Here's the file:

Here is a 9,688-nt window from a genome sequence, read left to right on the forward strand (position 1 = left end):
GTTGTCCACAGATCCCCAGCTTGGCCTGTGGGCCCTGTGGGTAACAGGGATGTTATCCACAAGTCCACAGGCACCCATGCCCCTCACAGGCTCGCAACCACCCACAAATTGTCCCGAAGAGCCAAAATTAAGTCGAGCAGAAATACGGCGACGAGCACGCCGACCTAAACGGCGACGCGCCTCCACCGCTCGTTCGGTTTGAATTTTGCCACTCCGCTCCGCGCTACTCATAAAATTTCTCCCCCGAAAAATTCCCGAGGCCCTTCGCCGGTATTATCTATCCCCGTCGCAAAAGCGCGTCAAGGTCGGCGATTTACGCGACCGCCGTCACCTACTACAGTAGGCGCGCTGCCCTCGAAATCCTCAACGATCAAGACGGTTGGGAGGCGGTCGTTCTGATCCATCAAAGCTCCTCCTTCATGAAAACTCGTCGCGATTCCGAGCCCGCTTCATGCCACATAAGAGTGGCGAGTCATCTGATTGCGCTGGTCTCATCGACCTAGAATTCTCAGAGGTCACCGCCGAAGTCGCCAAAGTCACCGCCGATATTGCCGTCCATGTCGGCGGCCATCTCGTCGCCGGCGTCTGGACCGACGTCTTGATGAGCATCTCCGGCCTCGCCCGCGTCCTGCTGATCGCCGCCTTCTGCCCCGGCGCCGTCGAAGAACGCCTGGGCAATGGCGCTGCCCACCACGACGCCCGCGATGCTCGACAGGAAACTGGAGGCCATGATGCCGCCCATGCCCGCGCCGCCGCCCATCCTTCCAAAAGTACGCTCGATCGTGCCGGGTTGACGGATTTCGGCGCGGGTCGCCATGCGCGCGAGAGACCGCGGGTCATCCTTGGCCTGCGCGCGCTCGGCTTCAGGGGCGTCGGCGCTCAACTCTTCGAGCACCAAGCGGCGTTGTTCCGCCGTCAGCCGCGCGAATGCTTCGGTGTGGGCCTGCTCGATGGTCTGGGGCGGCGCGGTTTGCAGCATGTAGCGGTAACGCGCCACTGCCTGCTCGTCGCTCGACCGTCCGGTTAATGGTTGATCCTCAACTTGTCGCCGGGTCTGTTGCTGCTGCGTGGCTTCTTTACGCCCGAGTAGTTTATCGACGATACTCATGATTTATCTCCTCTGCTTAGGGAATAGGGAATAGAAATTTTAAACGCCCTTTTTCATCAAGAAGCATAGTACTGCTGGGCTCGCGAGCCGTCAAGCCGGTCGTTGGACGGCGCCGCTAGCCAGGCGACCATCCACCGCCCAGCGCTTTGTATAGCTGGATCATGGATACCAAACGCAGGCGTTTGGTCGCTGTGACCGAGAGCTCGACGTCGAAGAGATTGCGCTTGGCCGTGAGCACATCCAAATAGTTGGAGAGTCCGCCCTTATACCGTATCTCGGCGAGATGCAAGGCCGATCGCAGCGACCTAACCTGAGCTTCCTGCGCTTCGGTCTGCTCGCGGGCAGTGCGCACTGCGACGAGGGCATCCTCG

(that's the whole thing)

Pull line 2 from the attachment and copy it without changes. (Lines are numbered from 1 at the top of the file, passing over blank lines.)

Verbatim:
GTTGTCCACAGATCCCCAGCTTGGCCTGTGGGCCCTGTGGGTAACAGGGATGTTATCCACAAGTCCACAGGCACCCATGCCCCTCACAGGCTCGCAACCACCCACAAATTGTCCCGAAGAGCCAAAATTAAGTCGAGCAGAAATACGGCGACGAGCACGCCGACCTAAACGGCGACGCGCCTCCACCGCTCGTTCGGTTTGAATTTTGCCACTCCGCTCCGCGCTACTCATAAAATTTCTCCCCCGAAAAATTCCCGAGGCCCTTCGCCGGTATTATCTATCCCCGTCGCAAAAGCGCGTCAAGGTCGGCGATTTACGCGACCGCCGTCACCTACTACAGTAGGCGCGCTGCCCTCGAAATCCTCAACGATCAAGACGGTTGGGAGGCGGTCGTTCTGATCCATCAAAGCTCCTCCTTCATGAAAACTCGTCGCGATTCCGAGCCCGCTTCATGCCACATAAGAGTGGCGAGTCATCTGATTGCGCTGGTCTCATCGACCTAGAATTCTCAGAGGTCACCGCCGAAGTCGCCAAAGTCACCGCCGATATTGCCGTCCATGTCGGCGGCCATCTCGTCGCCGGCGTCTGGACCGACGTCTTGATGAGCATCTCCGGCCTCGCCCGCGTCCTGCTGATCGCCGCCTTCTGCCCCGGCGCCGTCGAAGAACGCCTGGGCAATGGCGCTGCCCACCACGACGCCCGCGATGCTCGACAGGAAACTGGAGGCCATGATGCCGCCCATGCCCGCGCCGCCGCCCATCCTTCCAAAAGTACGCTCGATCGTGCCGGGTTGACGGATTTCGGCGCGGGTCGCCATGCGCGCGAGAGACCGCGGGTCATCCTTGGCCTGCGCGCGCTCGGCTTCAGGGGCGTCGGCGCTCAACTCTTCGAGCACCAAGCGGCGTTGTTCCGCCGTCAGCCGCGCGAATGCTTCGGTGTGGGCCTGCTCGATGGTCTGGGGCGGCGCGGTTTGCAGCATGTAGCGGTAACGCGCCACTGCCTGCTCGTCGCTCGACCGTCCGGTTAATGGTTGATCCTCAACTTGTCGCCGGGTCTGTTGCTGCTGCGTGGCTTCTTTACGCCCGAGTAGTTTATCGACGATACTCATGATTTATCTCCTCTGCTTAGGGAATAGGGAATAGAAATTTTAAACGCCCTTTTTCATCAAGAAGCATAGTACTGCTGGGCTCGCGAGCCGTCAAGCCGGTCGTTGGACGGCGCCGCTAGCCAGGCGACCATCCACCGCCCAGCGCTTTGTATAGCTGGATCATGGATACCAAACGCAGGCGTTTGGTCGCTGTGACCGAGAGCTCGACGTCGAAGAGATTGCGCTTGGCCGTGAGCACATCCAAATAGTTGGAGAGTCCGCCCTTATACCGTATCTCGGCGAGATGCAAGGCCGATCGCAGCGACCTAACCTGAGCTTCCTGCGCTTCGGTCTGCTCGCGGGCAGTGCGCACTGCGACGAGGGCATCCTCG